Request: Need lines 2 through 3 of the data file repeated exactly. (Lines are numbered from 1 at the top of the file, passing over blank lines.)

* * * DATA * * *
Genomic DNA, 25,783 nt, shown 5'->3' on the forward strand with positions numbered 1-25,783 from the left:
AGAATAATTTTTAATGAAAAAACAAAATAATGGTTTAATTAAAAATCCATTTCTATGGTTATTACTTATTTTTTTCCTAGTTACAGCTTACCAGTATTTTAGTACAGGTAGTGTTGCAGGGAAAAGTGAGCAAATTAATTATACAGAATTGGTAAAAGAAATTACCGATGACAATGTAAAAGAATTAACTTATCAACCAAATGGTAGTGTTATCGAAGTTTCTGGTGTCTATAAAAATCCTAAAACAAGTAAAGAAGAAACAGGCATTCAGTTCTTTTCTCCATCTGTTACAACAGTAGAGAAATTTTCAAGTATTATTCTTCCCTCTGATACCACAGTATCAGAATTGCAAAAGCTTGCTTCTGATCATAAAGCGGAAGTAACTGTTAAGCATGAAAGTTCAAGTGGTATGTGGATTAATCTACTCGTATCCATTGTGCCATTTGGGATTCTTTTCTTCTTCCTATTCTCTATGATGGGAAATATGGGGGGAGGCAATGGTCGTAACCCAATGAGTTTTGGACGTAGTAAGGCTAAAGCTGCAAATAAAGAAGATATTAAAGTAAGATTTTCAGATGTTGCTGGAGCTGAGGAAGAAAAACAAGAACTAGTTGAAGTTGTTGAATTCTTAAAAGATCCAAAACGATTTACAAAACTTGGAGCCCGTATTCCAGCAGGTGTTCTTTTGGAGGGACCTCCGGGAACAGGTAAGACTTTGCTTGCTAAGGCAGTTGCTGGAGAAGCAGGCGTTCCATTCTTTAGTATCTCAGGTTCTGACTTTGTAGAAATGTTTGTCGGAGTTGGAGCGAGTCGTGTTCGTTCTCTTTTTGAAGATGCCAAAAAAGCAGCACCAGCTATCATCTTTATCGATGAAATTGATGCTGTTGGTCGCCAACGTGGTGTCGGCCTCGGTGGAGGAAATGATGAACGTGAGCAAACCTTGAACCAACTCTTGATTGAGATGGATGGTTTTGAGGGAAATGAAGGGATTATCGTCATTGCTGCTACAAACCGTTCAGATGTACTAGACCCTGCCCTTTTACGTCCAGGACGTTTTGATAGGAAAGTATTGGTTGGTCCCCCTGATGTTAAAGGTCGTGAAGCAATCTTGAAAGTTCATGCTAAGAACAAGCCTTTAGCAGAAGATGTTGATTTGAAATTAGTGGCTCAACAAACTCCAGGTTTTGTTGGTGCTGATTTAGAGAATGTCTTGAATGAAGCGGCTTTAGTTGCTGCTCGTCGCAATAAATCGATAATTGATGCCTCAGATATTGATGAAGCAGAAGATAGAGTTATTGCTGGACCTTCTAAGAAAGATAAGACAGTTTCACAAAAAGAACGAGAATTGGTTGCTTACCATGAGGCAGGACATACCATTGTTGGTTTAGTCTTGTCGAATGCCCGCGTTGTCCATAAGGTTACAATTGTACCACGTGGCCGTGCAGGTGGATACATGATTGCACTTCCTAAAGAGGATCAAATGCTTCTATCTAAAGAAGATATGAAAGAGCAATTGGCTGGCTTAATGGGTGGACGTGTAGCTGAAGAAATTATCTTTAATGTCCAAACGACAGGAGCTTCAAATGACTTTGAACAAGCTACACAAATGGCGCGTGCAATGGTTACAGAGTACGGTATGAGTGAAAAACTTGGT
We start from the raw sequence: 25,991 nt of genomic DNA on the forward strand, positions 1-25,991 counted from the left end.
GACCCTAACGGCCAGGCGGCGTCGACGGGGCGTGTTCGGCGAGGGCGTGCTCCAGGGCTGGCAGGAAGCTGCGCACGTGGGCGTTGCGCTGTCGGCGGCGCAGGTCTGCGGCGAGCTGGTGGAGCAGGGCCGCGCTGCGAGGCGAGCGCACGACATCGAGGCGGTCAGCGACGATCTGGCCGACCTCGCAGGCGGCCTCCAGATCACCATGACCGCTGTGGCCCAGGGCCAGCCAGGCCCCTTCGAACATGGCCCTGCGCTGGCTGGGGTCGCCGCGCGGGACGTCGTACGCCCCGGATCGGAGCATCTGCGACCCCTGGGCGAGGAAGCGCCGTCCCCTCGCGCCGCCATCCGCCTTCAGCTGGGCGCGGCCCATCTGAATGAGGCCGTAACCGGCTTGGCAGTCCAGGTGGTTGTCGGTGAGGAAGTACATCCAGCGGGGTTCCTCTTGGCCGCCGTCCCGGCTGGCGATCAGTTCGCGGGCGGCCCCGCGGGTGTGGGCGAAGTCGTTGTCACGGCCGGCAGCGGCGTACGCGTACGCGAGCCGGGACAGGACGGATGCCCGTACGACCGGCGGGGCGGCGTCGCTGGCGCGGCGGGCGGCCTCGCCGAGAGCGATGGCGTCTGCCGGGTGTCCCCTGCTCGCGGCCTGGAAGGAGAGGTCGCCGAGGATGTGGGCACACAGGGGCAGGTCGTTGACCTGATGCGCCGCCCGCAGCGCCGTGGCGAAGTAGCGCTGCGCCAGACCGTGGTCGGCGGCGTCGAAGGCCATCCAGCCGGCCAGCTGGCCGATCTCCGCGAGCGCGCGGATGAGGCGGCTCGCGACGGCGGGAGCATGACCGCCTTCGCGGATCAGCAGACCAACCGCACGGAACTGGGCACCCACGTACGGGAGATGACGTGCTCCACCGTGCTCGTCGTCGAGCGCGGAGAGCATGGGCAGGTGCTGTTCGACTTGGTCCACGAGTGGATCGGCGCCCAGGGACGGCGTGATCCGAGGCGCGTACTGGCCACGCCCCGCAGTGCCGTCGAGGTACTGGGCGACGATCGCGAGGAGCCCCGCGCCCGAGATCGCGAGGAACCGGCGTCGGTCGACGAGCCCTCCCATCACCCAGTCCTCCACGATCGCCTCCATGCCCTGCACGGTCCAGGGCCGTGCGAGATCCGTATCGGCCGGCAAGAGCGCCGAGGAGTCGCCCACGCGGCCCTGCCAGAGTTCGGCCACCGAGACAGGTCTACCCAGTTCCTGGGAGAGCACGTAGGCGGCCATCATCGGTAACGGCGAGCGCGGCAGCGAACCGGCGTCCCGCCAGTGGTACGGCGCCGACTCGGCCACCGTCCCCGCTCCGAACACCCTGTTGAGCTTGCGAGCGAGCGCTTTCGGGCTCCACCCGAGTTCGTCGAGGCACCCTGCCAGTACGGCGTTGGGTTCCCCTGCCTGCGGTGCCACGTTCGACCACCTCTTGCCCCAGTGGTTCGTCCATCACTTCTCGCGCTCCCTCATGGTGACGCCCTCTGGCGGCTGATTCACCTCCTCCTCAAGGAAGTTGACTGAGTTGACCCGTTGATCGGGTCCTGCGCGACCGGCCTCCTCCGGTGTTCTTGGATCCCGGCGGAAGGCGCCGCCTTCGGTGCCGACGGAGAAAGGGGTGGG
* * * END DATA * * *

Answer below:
AGAATAATTTTTAATGAAAAAACAAAATAATGGTTTAATTAAAAATCCATTTCTATGGTTATTACTTATTTTTTTCCTAGTTACAGCTTACCAGTATTTTAGTACAGGTAGTGTTGCAGGGAAAAGTGAGCAAATTAATTATACAGAATTGGTAAAAGAAATTACCGATGACAATGTAAAAGAATTAACTTATCAACCAAATGGTAGTGTTATCGAAGTTTCTGGTGTCTATAAAAATCCTAAAACAAGTAAAGAAGAAACAGGCATTCAGTTCTTTTCTCCATCTGTTACAACAGTAGAGAAATTTTCAAGTATTATTCTTCCCTCTGATACCACAGTATCAGAATTGCAAAAGCTTGCTTCTGATCATAAAGCGGAAGTAACTGTTAAGCATGAAAGTTCAAGTGGTATGTGGATTAATCTACTCGTATCCATTGTGCCATTTGGGATTCTTTTCTTCTTCCTATTCTCTATGATGGGAAATATGGGGGGAGGCAATGGTCGTAACCCAATGAGTTTTGGACGTAGTAAGGCTAAAGCTGCAAATAAAGAAGATATTAAAGTAAGATTTTCAGATGTTGCTGGAGCTGAGGAAGAAAAACAAGAACTAGTTGAAGTTGTTGAATTCTTAAAAGATCCAAAACGATTTACAAAACTTGGAGCCCGTATTCCAGCAGGTGTTCTTTTGGAGGGACCTCCGGGAACAGGTAAGACTTTGCTTGCTAAGGCAGTTGCTGGAGAAGCAGGCGTTCCATTCTTTAGTATCTCAGGTTCTGACTTTGTAGAAATGTTTGTCGGAGTTGGAGCGAGTCGTGTTCGTTCTCTTTTTGAAGATGCCAAAAAAGCAGCACCAGCTATCATCTTTATCGATGAAATTGATGCTGTTGGTCGCCAACGTGGTGTCGGCCTCGGTGGAGGAAATGATGAACGTGAGCAAACCTTGAACCAACTCTTGATTGAGATGGATGGTTTTGAGGGAAATGAAGGGATTATCGTCATTGCTGCTACAAACCGTTCAGATGTACTAGACCCTGCCCTTTTACGTCCAGGACGTTTTGATAGGAAAGTATTGGTTGGTCCCCCTGATGTTAAAGGTCGTGAAGCAATCTTGAAAGTTCATGCTAAGAACAAGCCTTTAGCAGAAGATGTTGATTTGAAATTAGTGGCTCAACAAACTCCAGGTTTTGTTGGTGCTGATTTAGAGAATGTCTTGAATGAAGCGGCTTTAGTTGCTGCTCGTCGCAATAAATCGATAATTGATGCCTCAGATATTGATGAAGCAGAAGATAGAGTTATTGCTGGACCTTCTAAGAAAGATAAGACAGTTTCACAAAAAGAACGAGAATTGGTTGCTTACCATGAGGCAGGACATACCATTGTTGGTTTAGTCTTGTCGAATGCCCGCGTTGTCCATAAGGTTACAATTGTACCACGTGGCCGTGCAGGTGGATACATGATTGCACTTCCTAAAGAGGATCAAATGCTTCTATCTAAAGAAGATATGAAAGAGCAATTGGCTGGCTTAATGGGTGGACGTGTAGCTGAAGAAATTATCTTTAATGTCCAAACGACAGGAGCTTCAAATGACTTTGAACAAGCTACACAAATGGCGCGTGCAATGGTTACAGAGTACGGTATGAGTGAAAAACTTGGT
We start from the raw sequence: 25,991 nt of genomic DNA on the forward strand, positions 1-25,991 counted from the left end.